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New Thought

The New Thought movement (also "Higher Thought") is a religious movement which developed in the United States in the 19th century, considered by many to have been derived from the unpublished writings of Phineas Quimby.

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Newtonianism is a philosophical and scientific doctrine inspired by the beliefs and methods of natural philosopher Isaac Newton.

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Nicolaus Copernicus

Nicolaus Copernicus (Mikołaj Kopernik; Nikolaus Kopernikus; Niklas Koppernigk; 19 February 1473 – 24 May 1543) was a Renaissance-era mathematician and astronomer who formulated a model of the universe that placed the Sun rather than the Earth at the center of the universe, likely independently of Aristarchus of Samos, who had formulated such a model some eighteen centuries earlier.

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In Abrahamic religions, Noah was the tenth and last of the pre-Flood Patriarchs.

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Non-physical entity

In ontology and the philosophy of mind, a non-physical entity is a spirit or being that exists outside physical reality.

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Observation is the active acquisition of information from a primary source.

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In philosophy, ontic (from the Greek ὄν, genitive ὄντος: "of that which is") is physical, real, or factual existence.

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Organized religion

Organized religion (or organised religion—see spelling differences), also known as institutional religion, is religion in which belief systems and rituals are systematically arranged and formally established.

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Pandeism (or pan-deism) is a theological doctrine first delineated in the 18th century which combines aspects of pantheism with aspects of deism.

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Pantheism is the belief that reality is identical with divinity, or that all-things compose an all-encompassing, immanent god.

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Paul Hazard

Paul Gustave Marie Camille Hazard (30 April 1878, Noordpeene, Nord – 13 April 1944, Paris), was a French scholar, professor and historian of ideas.

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Paul Russell (philosopher)

Paul Russell (born 1955) is a professor in philosophy at the University of British Columbia, where he has been teaching since 1987.

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Personal god

A personal god is a deity who can be related to as a person instead of as an impersonal force, such as the Absolute, "the All", or the "Ground of Being".

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Peter Annet

Peter Annet (169318 January 1769) was an English deist and early freethinker.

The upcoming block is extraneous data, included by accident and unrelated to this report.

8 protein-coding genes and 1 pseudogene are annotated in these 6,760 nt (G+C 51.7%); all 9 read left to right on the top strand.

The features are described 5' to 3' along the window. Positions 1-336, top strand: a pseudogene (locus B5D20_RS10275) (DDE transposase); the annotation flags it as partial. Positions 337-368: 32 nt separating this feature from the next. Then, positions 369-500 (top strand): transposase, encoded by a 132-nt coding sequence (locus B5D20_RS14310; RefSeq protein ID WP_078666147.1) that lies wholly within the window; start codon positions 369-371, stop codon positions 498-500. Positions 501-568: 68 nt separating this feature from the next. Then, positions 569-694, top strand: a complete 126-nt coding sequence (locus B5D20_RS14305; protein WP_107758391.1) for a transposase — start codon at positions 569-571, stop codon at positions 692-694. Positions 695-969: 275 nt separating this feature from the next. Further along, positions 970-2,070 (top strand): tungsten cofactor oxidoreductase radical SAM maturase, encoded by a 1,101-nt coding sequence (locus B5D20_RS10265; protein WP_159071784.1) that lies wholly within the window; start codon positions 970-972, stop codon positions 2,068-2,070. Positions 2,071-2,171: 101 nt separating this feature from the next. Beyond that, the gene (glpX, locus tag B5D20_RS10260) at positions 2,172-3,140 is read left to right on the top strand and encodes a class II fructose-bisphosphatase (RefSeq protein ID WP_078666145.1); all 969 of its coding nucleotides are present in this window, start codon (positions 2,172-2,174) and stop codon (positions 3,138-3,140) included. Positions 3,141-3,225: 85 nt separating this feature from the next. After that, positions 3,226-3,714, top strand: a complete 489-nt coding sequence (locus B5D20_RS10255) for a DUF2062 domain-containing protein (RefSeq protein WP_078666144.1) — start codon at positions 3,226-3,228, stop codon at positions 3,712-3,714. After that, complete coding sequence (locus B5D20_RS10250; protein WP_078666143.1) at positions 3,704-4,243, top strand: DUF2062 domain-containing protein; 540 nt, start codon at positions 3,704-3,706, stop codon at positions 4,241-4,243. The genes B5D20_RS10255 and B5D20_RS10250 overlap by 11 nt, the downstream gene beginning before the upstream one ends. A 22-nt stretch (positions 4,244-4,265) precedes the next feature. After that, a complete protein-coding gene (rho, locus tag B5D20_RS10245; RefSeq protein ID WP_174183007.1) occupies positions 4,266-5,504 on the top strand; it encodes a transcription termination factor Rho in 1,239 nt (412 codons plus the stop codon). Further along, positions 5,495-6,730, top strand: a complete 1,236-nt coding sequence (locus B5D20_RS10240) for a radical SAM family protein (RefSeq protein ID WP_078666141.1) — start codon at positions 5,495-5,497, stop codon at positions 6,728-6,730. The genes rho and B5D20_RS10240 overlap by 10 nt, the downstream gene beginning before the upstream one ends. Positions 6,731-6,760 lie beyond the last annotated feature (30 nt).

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Peter Gay

Peter Gay (born Peter Joachim Fröhlich; June 20, 1923 – May 12, 2015) was a German-American historian, educator and author.

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Philippe Couplet

Philippe or Philip Couplet (1623–1693), known in China as Bai Yingli, was a Flemish Jesuit missionary to the Qing Empire.

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Philosophical skepticism

Philosophical skepticism (UK spelling: scepticism; from Greek σκέψις skepsis, "inquiry") is a philosophical school of thought that questions the possibility of certainty in knowledge.

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Pierre Bayle

Pierre Bayle (18 November 1647 – 28 December 1706) was a French philosopher and writer best known for his seminal work the Historical and Critical Dictionary, published beginning in 1697.

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Pierre Viret

Pierre Viret (1511 – 4 May 1571) was a Swiss Reformed theologian and Protestant reformer.

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Pietism (from the word piety) was an influential movement in Lutheranism that combined its emphasis on Biblical doctrine with the Reformed emphasis on individual piety and living a vigorous Christian life.

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Plato (Πλάτων Plátōn, in Classical Attic; 428/427 or 424/423 – 348/347 BC) was a philosopher in Classical Greece and the founder of the Academy in Athens, the first institution of higher learning in the Western world.

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Pliny the Elder

Pliny the Elder (born Gaius Plinius Secundus, AD 23–79) was a Roman author, naturalist and natural philosopher, a naval and army commander of the early Roman Empire, and friend of emperor Vespasian.

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Polydeism (from Greek πολλοί ('poloi'), meaning 'many', and Latin deus meaning god) is a polytheistic form of deism encompassing the belief that the universe was the collective creation of multiple gods, each of whom created a piece of the universe or multiverse and then ceased to intervene in its evolution.

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Principles of Nature

Principles of Nature, also known as The Principles of Nature, or A Development of the Moral Causes of Happiness and Misery among the Human Species, was a work written in 1801 by Elihu Palmer.

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In philosophy, rationalism is the epistemological view that "regards reason as the chief source and test of knowledge" or "any view appealing to reason as a source of knowledge or justification".